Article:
Local football coach reunited with little league baseball glove after 40 years

Chris Lisi's little league glove, found at a thrift store in Jupiter, Florida last week (Courtesy Lisi family)

The story of one man polishing diamonds in the rough begins with another story of a 12-year-old boy, 40 years ago, playing in the dirt on a baseball diamond in Willoughby, Ohio.

In 1978, Chris Lisi was an All-Star baseball player.

"Yeah," he said. "I was just a little kid that liked to hit the ball and run around the bases."

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Lisi, in 1976, as a little league baseball player.

In '78, Lisi was playing in a semi-final baseball game.

"That particular game I didn't start," he said. "But, I came in and pinch-hit around the second inning."

His first at-bat resulted in a groundout.

The second at-bat was different.

"And then the second time we were down 2-0 and a runner was on base," he said. "And, I just caught a ball and it went over the fence and it was like only the second home run I'd ever hit."

He tied the game while doubling his career total in home runs.

And, then, he dug in a third time.

"Another guy was on base and I caught another ball and it went over the fence and two home runs later, it was just surreal," he said. "Because it was just surreal I didn't see it happening."

Two home runs. One game. One 12-year-old boy rounding the bases, over the moon, under the Midwestern sun. The semi-final game was theirs. The next day, Lisi's team would fall short of winning the championship. For some 12-year-old boys, though, they don't care about the title. They care about the hardware.

"Just all the excitement," he said. "Passing out trophies at the end of the tournament. They call your name out, you walk out and get your trophy and when you're 12 years old, getting a trophy's a big deal."

It was a big deal.

In all the excitement, Lisi forgot his glove at the field that day and didn't realize it until later that night.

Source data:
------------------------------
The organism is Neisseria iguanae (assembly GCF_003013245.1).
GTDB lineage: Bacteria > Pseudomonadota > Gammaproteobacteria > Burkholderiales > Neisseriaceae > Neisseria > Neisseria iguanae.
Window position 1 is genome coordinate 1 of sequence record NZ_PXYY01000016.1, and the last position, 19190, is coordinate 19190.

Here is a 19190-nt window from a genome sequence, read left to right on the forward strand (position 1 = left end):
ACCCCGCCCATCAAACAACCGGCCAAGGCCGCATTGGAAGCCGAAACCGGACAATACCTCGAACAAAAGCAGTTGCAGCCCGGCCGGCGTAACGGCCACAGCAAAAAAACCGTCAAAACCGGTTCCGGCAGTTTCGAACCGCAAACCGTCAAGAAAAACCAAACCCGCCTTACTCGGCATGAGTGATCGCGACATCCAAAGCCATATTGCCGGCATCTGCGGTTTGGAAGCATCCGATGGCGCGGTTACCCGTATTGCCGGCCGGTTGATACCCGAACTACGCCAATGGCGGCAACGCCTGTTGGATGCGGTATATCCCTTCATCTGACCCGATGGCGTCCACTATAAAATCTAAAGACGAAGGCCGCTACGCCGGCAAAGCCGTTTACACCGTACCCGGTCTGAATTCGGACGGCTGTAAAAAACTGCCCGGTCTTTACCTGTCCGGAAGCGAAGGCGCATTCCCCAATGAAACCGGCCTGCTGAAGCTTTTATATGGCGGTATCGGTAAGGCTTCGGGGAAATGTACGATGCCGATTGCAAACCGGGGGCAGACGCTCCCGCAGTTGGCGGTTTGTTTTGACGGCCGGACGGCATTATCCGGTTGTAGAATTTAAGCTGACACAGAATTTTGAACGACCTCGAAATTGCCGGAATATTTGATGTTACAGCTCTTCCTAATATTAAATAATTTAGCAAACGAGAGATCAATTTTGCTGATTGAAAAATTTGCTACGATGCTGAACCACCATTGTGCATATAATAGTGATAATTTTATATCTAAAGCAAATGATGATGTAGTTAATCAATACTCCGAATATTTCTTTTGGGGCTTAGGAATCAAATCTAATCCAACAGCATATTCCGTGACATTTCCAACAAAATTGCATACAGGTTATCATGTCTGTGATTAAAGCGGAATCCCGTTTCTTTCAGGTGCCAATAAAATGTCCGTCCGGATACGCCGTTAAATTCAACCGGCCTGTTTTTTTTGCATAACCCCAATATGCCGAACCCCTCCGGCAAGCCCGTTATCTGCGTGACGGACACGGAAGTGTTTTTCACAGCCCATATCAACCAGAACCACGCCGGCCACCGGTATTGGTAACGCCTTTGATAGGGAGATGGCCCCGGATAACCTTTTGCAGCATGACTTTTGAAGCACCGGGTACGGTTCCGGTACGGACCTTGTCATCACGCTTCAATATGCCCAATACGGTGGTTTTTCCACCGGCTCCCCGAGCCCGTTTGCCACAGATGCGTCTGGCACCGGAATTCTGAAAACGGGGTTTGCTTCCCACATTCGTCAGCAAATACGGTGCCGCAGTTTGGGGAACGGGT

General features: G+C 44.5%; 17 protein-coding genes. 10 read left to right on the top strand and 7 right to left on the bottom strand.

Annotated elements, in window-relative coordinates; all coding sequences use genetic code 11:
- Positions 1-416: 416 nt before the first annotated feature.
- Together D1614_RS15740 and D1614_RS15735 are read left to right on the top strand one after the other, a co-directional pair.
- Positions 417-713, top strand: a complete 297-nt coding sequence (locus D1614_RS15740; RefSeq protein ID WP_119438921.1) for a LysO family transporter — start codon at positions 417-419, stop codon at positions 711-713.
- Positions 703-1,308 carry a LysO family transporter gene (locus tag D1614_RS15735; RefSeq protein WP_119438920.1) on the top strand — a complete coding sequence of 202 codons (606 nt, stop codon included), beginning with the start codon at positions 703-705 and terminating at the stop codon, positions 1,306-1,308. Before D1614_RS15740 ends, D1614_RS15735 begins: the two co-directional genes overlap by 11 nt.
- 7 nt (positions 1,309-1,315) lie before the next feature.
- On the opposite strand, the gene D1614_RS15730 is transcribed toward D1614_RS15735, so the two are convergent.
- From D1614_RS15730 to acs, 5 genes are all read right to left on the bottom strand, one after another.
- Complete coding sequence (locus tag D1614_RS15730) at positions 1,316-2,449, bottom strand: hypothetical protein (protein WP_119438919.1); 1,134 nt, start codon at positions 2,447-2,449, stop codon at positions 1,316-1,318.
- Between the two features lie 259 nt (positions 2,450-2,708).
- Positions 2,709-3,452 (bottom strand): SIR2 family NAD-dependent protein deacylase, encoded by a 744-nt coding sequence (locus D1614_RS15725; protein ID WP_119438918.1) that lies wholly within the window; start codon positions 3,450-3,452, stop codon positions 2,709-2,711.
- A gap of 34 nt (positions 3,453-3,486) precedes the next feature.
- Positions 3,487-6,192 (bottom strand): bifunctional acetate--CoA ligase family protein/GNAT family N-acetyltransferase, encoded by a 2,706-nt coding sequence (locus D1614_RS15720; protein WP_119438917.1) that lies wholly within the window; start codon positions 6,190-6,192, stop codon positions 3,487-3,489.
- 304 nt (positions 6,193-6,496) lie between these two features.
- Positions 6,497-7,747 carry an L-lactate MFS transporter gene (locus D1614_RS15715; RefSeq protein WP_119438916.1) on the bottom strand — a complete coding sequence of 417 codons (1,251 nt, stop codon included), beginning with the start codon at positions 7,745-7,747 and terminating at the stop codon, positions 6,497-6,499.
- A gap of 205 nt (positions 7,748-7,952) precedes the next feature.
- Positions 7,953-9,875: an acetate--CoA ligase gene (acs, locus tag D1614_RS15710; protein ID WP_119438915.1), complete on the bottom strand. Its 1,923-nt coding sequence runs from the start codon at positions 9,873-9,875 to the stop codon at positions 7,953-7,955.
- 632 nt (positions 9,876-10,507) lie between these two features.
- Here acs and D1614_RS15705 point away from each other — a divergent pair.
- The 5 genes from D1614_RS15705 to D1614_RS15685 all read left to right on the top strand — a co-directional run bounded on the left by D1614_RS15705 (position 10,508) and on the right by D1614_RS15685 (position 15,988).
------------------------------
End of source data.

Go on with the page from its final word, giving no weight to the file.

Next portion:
"The next morning when I woke up, as soon as the sunlight came up, I got on my bike and just rode as fast as I could," he said.

Back at the diamond, which was a mile-and-a-half away, he realized his glove was gone.

"I gave up hope after a couple days," he said. "I figured my name was on [it] so if somebody wasn't bringing it back, it wasn't coming back."

A couple days turned into a month. A month turned into a year. Before Lisi knew it ... 40 years had passed.

He says his parents spend a good bit of time in Florida. They inherited a condo after a relative passed away. Lisi says his mom is a frequent shopper at thrift stores.

Last week, while looking for nothing, she found everything.

Chris's mother, Julie Anne Lisi, in Jupiter, Florida after finding her son's glove.

"She just happened to be there one day and she looked down and saw the glove with the name facing up," Lisi said.

Tucked away on a shelf in Jupiter, Florida, 1,200 miles away from Willoughby, Ohio, a 12-year-old's baseball glove was purchased for $1.49.

"Plus 10 cents tax," Lisi laughed. "And, my dad told me I owe him a buck 49."

Lisi has traded the diamond for the grid-iron as an assistant coach with the Thomas Worthington High School football team.

He's committed to the next generation of athletes, while polishing each diamond in the rough.

"Come on, come on," he told his team before Friday's game against Westerville North. "I love you guys," he told them. "Play your hearts out, tonight."

He knows what it's like to be one of them; an athlete and, more importantly, a child. He was one -- way back when.

His 12-year-old all-stars days stay with him. It's his story.

"I've always loved it," he said.

The story of a 12-year-old boy, 40 years ago, playing in the dirt on a diamond.

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